Raymond Berg (ne Schmerberg) was born in South Melbourne on 25 October 1913 and was educated at the Brunswick Technical College, where the principal, Percy Everett - later to become Chief Architect of the PWD in Victoria - initially encouraged him to study architecture. The young Schmerberg became articled to E J & K B Keogh and commenced study at the University of Melbourne Architectural Atelier, where he won the Perrott Prize for Architectural Rendering (1934) and the Grice Bronze Medal for Design (1935). After completing his Diploma of Architecture, he was offered a position in the private practice of atelier director Leighton Irwin, where he remained until 1941. During that period, he rose to the position of Chief Designer; he was mostly involved in the design of modern hospitals (which formed the mainstay of Irwin's practice) and is known to have worked on the Heidelberg Military Hospital, the Portland Hospital and the Royal Women's Hospital. Other staff members in the office at that time included a young Roy Simpson (later of Yuncken, Freeman Brothers, Griffiths & Simpson), who became Schmerberg's assistant, and Hub Waugh, office manager, with whom Schmerberg would later form a brief partnership.
It was also while in Irwin's employ that Raymond Schmerberg entered the design competition for the 1939 Robert & Ada Haddon Travelling Scholarship; he won second place (after Allan R Love) with his scheme for "a rural education centre in the Wimmera". In April 1939, Schmerberg left the office to travel and work overseas, although it was reported that "while abroad, he will inquire into recent developments connected with the firm's business". While in London, Schmerberg gained further experience in the offices of Louis de Soissons and Brian O'Rourke. He spent a total of 18 months overseas, spending time in both Europe and the United States.
In November 1942, Schmerberg enlisted with the RAAF and was discharged with the rank of Flying Office in 1946. On his return to Melbourne, he resumed private practice and anglicised his surname. In 1949, he was offered a position as Senior Lecturer in the newly reorganised Faculty of Architecture at the University of Melbourne. Although he retained the right of private practice, Berg undertook very few commissions during his university tenure; sadly, many of these (including Berg's own house in Kew) have since been demolished. During the early 1950s, Berg was briefly in partnership with fellow academic (and former Leighton Irwin colleague) Hub Waugh, who was by then sub-dean of the School of Architecture. Together, they designed an extraordinary house at Clayton on a triangular plan (since demolished) and also served as consultants to their former employer, Leighton Irwin, on the design of International House, the new Melbourne University overseas students' hostel on Royal Parade.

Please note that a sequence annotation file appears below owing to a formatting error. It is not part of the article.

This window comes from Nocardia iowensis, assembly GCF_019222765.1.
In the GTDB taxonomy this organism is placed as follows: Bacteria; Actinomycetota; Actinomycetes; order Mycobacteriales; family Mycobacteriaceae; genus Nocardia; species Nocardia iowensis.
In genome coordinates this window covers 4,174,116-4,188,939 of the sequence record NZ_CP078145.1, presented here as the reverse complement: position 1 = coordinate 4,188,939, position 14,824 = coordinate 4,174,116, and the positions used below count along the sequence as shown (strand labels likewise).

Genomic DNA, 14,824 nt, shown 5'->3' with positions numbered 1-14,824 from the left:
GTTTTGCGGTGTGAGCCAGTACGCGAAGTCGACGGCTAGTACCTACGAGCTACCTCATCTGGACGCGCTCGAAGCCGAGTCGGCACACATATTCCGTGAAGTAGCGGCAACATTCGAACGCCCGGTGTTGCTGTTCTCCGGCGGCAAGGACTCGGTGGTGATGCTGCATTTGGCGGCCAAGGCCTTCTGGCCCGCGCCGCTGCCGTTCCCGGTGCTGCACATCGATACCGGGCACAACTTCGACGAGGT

Ray Berg retained the position of Senior Lecturer in the faculty of Architecture until 1962, when he went into partnership with fellow staff member Douglas Alexandra (1922-2000). The two men established their offices in Chelsea House, on Flemington Road, North Melbourne – a building designed a few years earlier by a former student of theirs, Harry Ernest. The new firm, styled as Berg & Alexandra, went on to design a string of major municipal projects in regional Victoria, including art galleries at Hamilton and Mildura and civic centres at Shepparton and Traralgon. Both men maintained their long association with the University of Melbourne, remaining as part-time lecturers as well as collaborating with the University's Staff Architect, Rae Featherstone, on major campus projects such as the Raymond Priestley Building (1967-70) and the completion of the South Quadrangle (1970). Berg & Alexandra also undertook projects for the Commonwealth Bank, the Church of England Home for the Aged and the Mildura Base Hospital. There were relatively fewer residential commissions during this period, although standout examples included Alexandra's own house on the Boulevard at Ivanhoe East (1963), overlooking the Yarra River flats.
During his long career, Raymond Berg remained an active member of both the RVIA and the RAIA. He served on various committees and advisory boards, with tenures as President of both the RVIA (1957-59) and RAIA (1964-65). He was elected as a Life Fellow of the latter in 1970, and was awarded its Gold Medal three years later. Berg retired in 1983 and died five years later.
Select List of Projects
Berg & Waugh
Berg & Alexandra